SIEM REAP – Villagers in Siem Reap’s Chi Kraeng commune said Monday that they had abandoned a plan to plant dry-season rice on a disputed 475-hectare plot of land after 30 police and military police officers showed up, though the district governor denied that additional police had been sent to the scene. Village representative Thorng Sareth said the villagers had become frightened when they saw the officers riding on motorbikes and cars to the disputed land, which Siem Reap Governor Sou Phirin has ruled belongs to neighbouring Anlong Samnor commune. “We were afraid to go because we heard the police say that they would electrocute us and kill us if we went,” said Tork Savong, 30, who claims to own a two-hectare plot of the disputed land. “But the villagers may decide to go tomorrow.” The ongoing land dispute erupted in violence last March, when some 100 armed police opened fire on 80 Chi Kraeng villagers caught harvesting crops on the land. Four were injured in that altercation. Chi Kraeng district Governor Pork Sereyrothmony denied that officers had been sent to the site on Monday. District police chief Touch Sakal could not be reached for comment.

Bank accuses employee of $500k fraud

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Tuesday, 01 December 2009 15:01 Chrann Chamroeun

A senior official with an ACLEDA Bank branch in Kampong Cham’s Srey Santhor district has been arrested after being accused of defrauding the company of nearly US$500,000, bank and police officials confirmed Monday.

We have learned that he had cheated the bank by transferring nearly $500,000....

Yan Seth, chief of the marketing section of ACLEDA in Srey Santhor district, was arrested after bank officials became suspicious of some “irregularities”, said the bank’s CEO and President In Channy.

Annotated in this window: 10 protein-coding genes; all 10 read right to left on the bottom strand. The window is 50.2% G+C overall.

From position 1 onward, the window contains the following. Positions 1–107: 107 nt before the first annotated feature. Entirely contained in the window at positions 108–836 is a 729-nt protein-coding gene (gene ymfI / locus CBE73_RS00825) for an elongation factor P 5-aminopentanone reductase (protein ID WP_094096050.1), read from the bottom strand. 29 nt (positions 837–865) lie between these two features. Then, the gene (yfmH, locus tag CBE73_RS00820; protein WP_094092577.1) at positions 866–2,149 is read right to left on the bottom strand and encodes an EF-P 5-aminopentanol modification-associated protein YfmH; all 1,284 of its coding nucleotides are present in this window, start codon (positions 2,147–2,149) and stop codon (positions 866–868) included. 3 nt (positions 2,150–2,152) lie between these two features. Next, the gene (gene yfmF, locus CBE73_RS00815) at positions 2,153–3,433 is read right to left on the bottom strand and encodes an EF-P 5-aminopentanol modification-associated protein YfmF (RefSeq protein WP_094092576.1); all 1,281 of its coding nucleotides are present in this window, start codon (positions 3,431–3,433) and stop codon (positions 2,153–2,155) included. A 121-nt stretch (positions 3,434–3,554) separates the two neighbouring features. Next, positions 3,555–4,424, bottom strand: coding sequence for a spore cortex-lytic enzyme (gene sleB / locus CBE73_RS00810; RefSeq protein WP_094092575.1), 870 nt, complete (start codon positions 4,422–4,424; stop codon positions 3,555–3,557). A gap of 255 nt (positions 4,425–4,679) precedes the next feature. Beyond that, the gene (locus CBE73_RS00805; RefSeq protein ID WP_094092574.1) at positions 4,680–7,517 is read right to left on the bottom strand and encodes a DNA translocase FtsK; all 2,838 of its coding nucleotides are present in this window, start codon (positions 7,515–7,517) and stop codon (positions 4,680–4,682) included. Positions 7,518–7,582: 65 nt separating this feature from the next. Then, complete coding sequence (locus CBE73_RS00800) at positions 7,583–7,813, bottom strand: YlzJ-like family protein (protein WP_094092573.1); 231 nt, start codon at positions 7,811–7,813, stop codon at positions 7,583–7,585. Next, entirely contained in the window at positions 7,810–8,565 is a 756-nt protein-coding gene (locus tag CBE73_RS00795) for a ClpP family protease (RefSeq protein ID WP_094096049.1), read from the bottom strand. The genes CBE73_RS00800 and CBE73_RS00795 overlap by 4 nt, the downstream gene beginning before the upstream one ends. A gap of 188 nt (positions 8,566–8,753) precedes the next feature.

“There were some irregularities in the audit system,” said In Channy, who alleged that Yan Seth conspired with his girlfriend, an employee at a competing bank, to steal the money.

“We have learned that he had cheated the bank by transferring nearly $500,000 to his girlfriend’s bank account. We want him to be prosecuted,” said In Channy, adding that he would not confirm when Yan Seth was arrested or elaborate further on the accusations, which have yet to be proved in court.

“It is an internal affair. Let the police complete their investigation, and then it will become public,” he said.

Calls to Ministry of Interior police officials, who are handling the case, were not returned Monday.

Sor Ros, head of the anti-drug trafficking bureau of the Kampong Cham provincial police, confirmed that the ACLEDA employee and his girlfriend had both been arrested, before referring questions to the ministry.

Meanwhile, another ACLEDA official in Kampong Cham province was breathing a sigh of relief Monday after a local newspaper erroneously reported that it was he who had been arrested.

“I was very surprised after reading the newspaper, which wrongly accused me of cheating a large amount of money,” said Heng Phalla, ACLEDA’s provincial director in Kampong Cham.